Oral tranexamic acid combined with low fluence 1064 nm Q-switched Nd: YAG laser is an effective and safe melasma treatment, with outcomes that are better than oral tranexamic acid alone, according to a study published January 7, 2020 in the Journal of Dermatological Treatment.
Studies suggest that tranexamic acid, a trans-4-(aminomethyl) cyclohexane carboxylic acid, modulates melasma’s vascular component and inhibits melanin synthesis. The high-intensity beam and short pulses from the Q-switched Nd: YAG 1064 nm laser target melanin in melanocytes, keratinocytes or dermal melanophages, removing brown dyschromia and red vascularity, according to the authors.
“Though there are many lines of melasma treatment, in the absence of any ‘gold standard,’ it still remains a challenge for dermatologists,” the authors write.
To compare tranexamic acid oral monotherapy with oral tranexamic acid and laser treatment for melasma, researchers in Greece and Egypt studied 60 female melasma patients. Thirty women (group A) received 250 mg daily of oral tranexamic acid for three months, while 30 women (group B) received the oral treatment along with Q-switched Nd: YAG 1064 nm laser treatments every two weeks for three months, unless they improved before three months. Researchers kept the energy level for laser treatment to a minimum of 2 J/cm2 to avoid side effects.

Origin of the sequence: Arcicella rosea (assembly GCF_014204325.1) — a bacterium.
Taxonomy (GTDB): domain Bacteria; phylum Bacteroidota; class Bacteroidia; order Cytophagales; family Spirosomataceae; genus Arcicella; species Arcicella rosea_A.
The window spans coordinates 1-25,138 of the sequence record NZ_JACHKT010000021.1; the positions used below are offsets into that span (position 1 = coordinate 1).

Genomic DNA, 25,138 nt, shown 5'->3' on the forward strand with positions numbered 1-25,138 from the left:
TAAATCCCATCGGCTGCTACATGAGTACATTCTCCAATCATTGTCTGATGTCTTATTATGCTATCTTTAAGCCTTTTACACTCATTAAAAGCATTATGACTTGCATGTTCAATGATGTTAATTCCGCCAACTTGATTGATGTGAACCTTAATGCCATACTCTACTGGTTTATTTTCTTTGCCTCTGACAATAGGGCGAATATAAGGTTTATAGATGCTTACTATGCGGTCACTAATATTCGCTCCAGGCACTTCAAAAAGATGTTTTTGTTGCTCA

The researchers found that Modified Melasma Area and Severity Index (mMASI) improved significantly compared to baseline in both groups, but group B’s response was notably higher than that of group A. Eighteen, or 60%, of the patients in group B achieved melasma clearance before completing three months of laser treatments.
The authors report no conflicts of interest.
Agamia N, Apalla Z, Salem W, Abdallah W. A comparative study between oral tranexamic acid versus oral tranexamic acid and Q-switched Nd-YAG laser in melasma treatment: a clinical and dermoscopic evaluation. J Dermatolog Treat. 2020 Jan 7:1-8. doi: 10.1080/09546634.2019.1708847.